David adds: “We were nervous about reducing the use of antibiotics so dramatically given the history of mastitis on this farm, but we have been very impressed with the results.”




The farm supplies Sainsbury’s as part of the Sustainable Dairy Group and David believes this has had wide ranging benefits.


“Sainsbury’s are looking for continual improvement in their producers. This ethos fits exactly with what we want to do and they are supporting us to help us meet our targets.”


Tackling lameness in the herd is a priority for David, who believes early identification and correct preventative action is the key.


“We have focused on mobility scoring for some time now. I think it is important to be honest when scoring. Spending time on this means earlier identification of lameness which leads to a more effective response to treatment.


“I have been on several foot trimming courses and I think it is important to get the correct training. All our cows walk through a self-cleaning, self-filling footbath as they exit the parlour and this has significantly reduced the cases of digital dermatitis in the herd.”


Moving to an almost pure-bred Holstein herd has not been without problems, but Will and David remain committed to the breed and the potential it offers.


“We are looking to increase yields so the Holstein has to be the way forward for us. We are not looking for an extreme animal because we do not want yield at the expense of conformation and udder. But ultimately, we have to refine our system to fit the Holstein.”


The younger cows in the herd have shown what they are capable of, particularly a recent cohort of heifers purchased from the Ward brothers. This has encouraged Will and David to breed additional replacements using more sexed semen.


“We use sexed semen for second services on animals which have had a successful transition from the dry period through to early lactation. We have used Holstein sires from families including McCormick and Shottle for all first services and we will use test bulls and beef sires on any cows at third or fourth service,” says Will, adding they no longer serve any cows more than 200 days.

Martha is responsible for the calves, including those sent to the Ward brothers for rearing.


She says: “The dairy replacements stay with us until they are about two weeks old and then return six weeks before calving. All the other calves are reared in our beef calf unit in the old farm buildings. We sell the beef calves to several buyers including one of our relief milkers.”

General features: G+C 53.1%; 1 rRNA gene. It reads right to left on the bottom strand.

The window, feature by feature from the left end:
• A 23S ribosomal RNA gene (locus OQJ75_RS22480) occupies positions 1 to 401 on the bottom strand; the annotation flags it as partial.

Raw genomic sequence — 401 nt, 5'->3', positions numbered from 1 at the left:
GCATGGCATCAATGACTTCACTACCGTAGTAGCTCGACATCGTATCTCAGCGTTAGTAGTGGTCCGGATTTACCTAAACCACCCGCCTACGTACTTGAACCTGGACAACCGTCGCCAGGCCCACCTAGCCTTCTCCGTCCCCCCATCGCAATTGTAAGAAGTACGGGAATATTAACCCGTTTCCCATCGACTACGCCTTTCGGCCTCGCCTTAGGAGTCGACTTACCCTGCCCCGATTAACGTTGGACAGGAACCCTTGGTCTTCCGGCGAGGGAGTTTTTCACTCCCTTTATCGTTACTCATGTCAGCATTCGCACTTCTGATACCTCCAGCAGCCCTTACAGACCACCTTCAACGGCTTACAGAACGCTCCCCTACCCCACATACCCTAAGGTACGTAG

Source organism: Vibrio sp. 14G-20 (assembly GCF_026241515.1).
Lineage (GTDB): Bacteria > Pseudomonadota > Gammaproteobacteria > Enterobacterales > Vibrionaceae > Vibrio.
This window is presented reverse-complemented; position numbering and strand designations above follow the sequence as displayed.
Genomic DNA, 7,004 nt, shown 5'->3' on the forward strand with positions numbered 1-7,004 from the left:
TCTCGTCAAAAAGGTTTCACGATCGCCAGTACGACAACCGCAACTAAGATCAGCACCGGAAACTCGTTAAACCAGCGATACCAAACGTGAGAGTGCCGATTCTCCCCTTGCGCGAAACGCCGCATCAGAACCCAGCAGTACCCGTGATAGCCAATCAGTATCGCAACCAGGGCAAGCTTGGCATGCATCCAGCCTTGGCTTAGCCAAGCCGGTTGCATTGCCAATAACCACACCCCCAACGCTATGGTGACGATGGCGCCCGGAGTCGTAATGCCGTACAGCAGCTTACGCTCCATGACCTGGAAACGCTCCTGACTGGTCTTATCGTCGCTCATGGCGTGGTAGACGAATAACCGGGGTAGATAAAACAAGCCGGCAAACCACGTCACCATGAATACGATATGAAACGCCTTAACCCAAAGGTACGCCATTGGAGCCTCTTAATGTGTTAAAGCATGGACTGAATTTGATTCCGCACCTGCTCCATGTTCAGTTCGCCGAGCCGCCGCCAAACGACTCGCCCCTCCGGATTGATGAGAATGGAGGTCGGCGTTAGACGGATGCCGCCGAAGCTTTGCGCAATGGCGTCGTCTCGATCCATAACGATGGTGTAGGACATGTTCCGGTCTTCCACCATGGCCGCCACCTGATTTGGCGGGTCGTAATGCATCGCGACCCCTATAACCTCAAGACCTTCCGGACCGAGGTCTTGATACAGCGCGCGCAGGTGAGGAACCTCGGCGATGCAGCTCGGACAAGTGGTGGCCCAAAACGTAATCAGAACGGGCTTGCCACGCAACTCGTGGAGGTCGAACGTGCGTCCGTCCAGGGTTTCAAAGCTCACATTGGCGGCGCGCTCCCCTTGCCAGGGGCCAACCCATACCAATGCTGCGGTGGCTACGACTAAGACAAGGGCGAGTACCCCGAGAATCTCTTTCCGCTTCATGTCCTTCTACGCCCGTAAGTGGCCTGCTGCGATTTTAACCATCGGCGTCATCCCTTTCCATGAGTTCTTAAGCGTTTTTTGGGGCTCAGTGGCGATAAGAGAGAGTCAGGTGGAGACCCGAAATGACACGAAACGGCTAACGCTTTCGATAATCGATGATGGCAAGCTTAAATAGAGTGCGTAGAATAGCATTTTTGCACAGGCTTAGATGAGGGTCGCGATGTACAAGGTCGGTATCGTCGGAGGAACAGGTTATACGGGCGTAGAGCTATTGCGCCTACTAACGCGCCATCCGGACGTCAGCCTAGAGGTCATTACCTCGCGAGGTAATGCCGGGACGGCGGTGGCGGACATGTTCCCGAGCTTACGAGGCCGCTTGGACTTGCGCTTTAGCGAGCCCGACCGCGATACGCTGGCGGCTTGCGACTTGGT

Stringent health protocols apply to all aspects of herd management and the calves are no exception. Eliminating Johne’s disease from the herd is a priority as Martha explains: “We test for Johne’s and we have had a few positive results so we mark up those cows and do not use colostrum from them. If we keep them, we use beef sires on them thereafter. We are currently looking at options to calve them separately from the remainder of the herd.”


Standing still is clearly not an option for the Bacon family and there is a consensus among Will, David and Martha as to the focus for the future.


“We have realised the key to the Holsteins is to allow them to meet their potential and we think three times a day milking could be the way to achieve this and may also help us to tackle the dry cow management,” says David.


They are quick to give credit to Richard and Robert who are still closely involved in the business, but give them the freedom to make decisions.


Will says: “We are very lucky to have been given such a fantastic opportunity by my Dad and uncle. We have a great team around us and we like to be open to advice because there is always room for improvement.”


Farm facts

  • Gleadthorpe Grange Farm extends to 182 hectares (450 acres) of workable land of which 20ha (50 acres) is permanent grassland and the remainder is arable including 90ha (222 acres) of maize,  10ha (27 acres) of wheat and 10ha (25 acres) of lucerne
  • A milking herd of 400 cows is housed all year round and milked through a 36 point rotary parlour
  • The herd now calves all year round although is currently in a period of transition as cows recently bought in from two herds were block calved in summer and autumn respectively
  • The location of the unit on the sand lands where rainfall is below 700mm means grazing is not feasible. All cows are fed a ration of home-grown maize silage mixed with grass silage at a 2:1 ratio and a small proportion of lucerne is added to provide additional low cost protein and extra roughage. The milking herd is also fed a concentrate to yield in the parlour
  • The workforce also includes a full-time general farm hand and up to two relief milkers